| Date: Sun, 01 Jul 2007 00:25:09 +0100
| From: Michael Watterson <watty at eircom.net>
| Brian Foster wrote:
| >[ ...on SUSE 9.1 ] the bash(1) command:
| > isserial </dev/ttyS1
| > is hanging; strace(1) shows the (bash) open(2) of
| > /dev/ttyS1 is hanging. [ ... ttyS1 is the serial
| > modem, which is off-line and NOT open ... ].
| >[ ... ] the hang is because the line has _somehow_ been
| > configured to require various modem-control signals
| > (i.e., it's not a simple 3-wire connection). [ ... ]
| > the (admittedly unused) non-modem serial port is not
| > so configured.
| >[ ... ] how does Linux (2.6) configure a serial port
| > to use (or to not use?) modem-control signals? [ ... ]
|[... story I found confusing but which suggests to me
| Michael wants to do non-blocking non-canonical I/O
| on a local (i.e., non-modem) serial connection, but
| is unable to use minicom(1). or something?...]
| Presumably there is a Linux KDE equivalent to MS Hyperterminal for
| serial, that is free and actually does what I want, but I don;t know
| what it is.
not very helpful, but I have (vague!) memories of using
`minicom' in the past on non-modem serial connections,
but cannot recall if they were 3-wire or not (and if
3-wire, whether or not the DCD et al. signals were faked
in the usual manner). in any case, you might want to
take a look at `kermit'? or, depending on just what the
issue(s?) is, the ancient cu(1) could possibly be used?
more technically, it sounds to me what you want on the
serial side is a `clocal -icanon' setting (with `vmin'
and `vtime' set appropriately), _maybe_ with the port
opened non-blocking. that's fairly standard stuff.
as such, it is mostly unconnected to my puzzle, except
for the `clocal' part: put more concisely, my question
is how does SUSE 9.1 / Linux 2.6 arrange for ¬clocal to
be set on the NOT-open ttyS1 modem port, and clocal on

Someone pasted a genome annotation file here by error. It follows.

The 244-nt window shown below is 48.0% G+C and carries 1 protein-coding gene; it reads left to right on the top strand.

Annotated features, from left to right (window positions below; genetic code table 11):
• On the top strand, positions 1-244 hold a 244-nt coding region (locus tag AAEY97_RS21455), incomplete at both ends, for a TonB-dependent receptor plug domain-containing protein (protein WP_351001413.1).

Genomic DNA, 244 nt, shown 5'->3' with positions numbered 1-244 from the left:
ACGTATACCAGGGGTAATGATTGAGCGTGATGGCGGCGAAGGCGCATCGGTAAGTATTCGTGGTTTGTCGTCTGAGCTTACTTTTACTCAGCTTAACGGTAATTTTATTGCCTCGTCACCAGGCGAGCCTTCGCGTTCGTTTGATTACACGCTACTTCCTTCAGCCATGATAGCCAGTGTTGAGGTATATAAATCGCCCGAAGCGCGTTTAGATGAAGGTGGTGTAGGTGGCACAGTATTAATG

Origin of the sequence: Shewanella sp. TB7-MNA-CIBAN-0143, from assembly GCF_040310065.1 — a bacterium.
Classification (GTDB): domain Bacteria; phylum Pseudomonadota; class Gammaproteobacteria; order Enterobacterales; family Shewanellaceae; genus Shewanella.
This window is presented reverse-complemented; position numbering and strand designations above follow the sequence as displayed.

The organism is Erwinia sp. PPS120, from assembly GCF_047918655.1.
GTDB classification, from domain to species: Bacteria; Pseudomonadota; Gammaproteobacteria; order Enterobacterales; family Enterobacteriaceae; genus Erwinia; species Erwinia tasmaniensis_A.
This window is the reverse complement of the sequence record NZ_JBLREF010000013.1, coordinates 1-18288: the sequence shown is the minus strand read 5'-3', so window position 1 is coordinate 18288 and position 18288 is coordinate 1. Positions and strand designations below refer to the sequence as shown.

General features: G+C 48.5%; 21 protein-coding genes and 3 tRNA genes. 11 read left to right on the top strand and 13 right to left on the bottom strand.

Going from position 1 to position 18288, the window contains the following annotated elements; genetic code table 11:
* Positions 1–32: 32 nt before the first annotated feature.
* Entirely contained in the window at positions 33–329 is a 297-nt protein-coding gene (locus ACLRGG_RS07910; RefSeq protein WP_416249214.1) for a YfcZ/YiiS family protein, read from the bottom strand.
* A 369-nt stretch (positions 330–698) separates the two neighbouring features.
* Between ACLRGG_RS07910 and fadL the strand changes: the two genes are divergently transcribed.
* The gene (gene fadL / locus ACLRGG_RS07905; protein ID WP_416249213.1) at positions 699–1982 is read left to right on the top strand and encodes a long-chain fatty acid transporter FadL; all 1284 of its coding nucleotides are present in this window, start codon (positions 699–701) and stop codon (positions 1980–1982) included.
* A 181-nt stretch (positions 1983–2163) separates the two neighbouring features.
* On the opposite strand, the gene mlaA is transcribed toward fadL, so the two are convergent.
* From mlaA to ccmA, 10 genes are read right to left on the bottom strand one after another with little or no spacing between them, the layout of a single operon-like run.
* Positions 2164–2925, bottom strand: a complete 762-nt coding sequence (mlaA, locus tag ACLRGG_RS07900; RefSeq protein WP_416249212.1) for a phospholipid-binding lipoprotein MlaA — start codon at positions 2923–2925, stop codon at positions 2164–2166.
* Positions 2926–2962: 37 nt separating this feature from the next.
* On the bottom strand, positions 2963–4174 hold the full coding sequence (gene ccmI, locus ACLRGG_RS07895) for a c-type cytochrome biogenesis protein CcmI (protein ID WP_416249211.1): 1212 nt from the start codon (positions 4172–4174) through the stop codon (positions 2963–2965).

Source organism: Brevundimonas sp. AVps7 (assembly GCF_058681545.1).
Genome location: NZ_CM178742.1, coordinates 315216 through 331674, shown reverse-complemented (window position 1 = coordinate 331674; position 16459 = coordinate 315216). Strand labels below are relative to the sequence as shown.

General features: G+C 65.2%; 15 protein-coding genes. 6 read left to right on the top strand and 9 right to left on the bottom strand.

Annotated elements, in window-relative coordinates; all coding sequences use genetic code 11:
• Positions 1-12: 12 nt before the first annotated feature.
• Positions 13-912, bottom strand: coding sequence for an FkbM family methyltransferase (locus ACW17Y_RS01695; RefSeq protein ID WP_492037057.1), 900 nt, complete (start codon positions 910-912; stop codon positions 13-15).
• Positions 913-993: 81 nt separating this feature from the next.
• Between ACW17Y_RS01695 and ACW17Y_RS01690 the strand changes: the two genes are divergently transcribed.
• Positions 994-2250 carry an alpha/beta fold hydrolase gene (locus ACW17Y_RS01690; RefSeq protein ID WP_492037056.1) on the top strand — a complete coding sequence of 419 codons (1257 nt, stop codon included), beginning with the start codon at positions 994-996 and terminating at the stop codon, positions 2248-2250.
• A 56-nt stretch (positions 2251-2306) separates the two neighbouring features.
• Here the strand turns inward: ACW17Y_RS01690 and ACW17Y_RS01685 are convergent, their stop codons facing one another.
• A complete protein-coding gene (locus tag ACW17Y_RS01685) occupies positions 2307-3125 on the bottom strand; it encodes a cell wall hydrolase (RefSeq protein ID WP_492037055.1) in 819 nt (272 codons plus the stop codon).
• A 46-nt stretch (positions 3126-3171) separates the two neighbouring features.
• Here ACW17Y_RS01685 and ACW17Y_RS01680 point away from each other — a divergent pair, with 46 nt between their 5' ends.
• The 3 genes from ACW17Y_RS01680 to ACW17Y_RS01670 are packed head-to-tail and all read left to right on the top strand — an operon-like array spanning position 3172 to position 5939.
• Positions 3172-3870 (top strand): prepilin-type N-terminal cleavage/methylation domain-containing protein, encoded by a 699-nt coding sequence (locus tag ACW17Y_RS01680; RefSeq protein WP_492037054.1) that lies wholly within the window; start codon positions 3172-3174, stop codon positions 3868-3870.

the (not-used) NOT-open ttyS0 port?
putting it another way: it's probable something is
either setting clocal on ttyS1, or clearing it (¬clocal)
on ttyS0. I am puzzled by the WHO: who is doing this?
( the above only(?) makes sense if the (¬)clocal setting
stays in effect after last close; i.e., even when the
line is not open. given clocal's affect on open(2),
this makes sense. ).
| Additonally there are three schemes for RS232 hardware handshake wiring,
| using one or two or both schemes of HW signalling,. A Modem can use two
| of them at same time, a Terminal or inter PC only needs either of those
| two, and some serial printers have used a third wiring scheme. Oridinary
| modems never use Xon/Xoff SW handshake.
yep. and also not relevant, since those are data flow
control schemes. data can flow only when the line is
open. which it isn't.
what is (very probably) happening in my case is the
off-line modem is not asserting DCD (which is correct),
and hence, since the line is ¬clocal, the open hangs.
nominally, DCD is asserted once there is a carrier
(i.e., once the phone call has been answered et al.),
and unblocks the hanging open.
what I'm curious about is how the ¬clocal setting is
being arranged? the port's NOT-open, so (I'm guessing)
that mysterious something must have done something to
arrange for ¬clocal?
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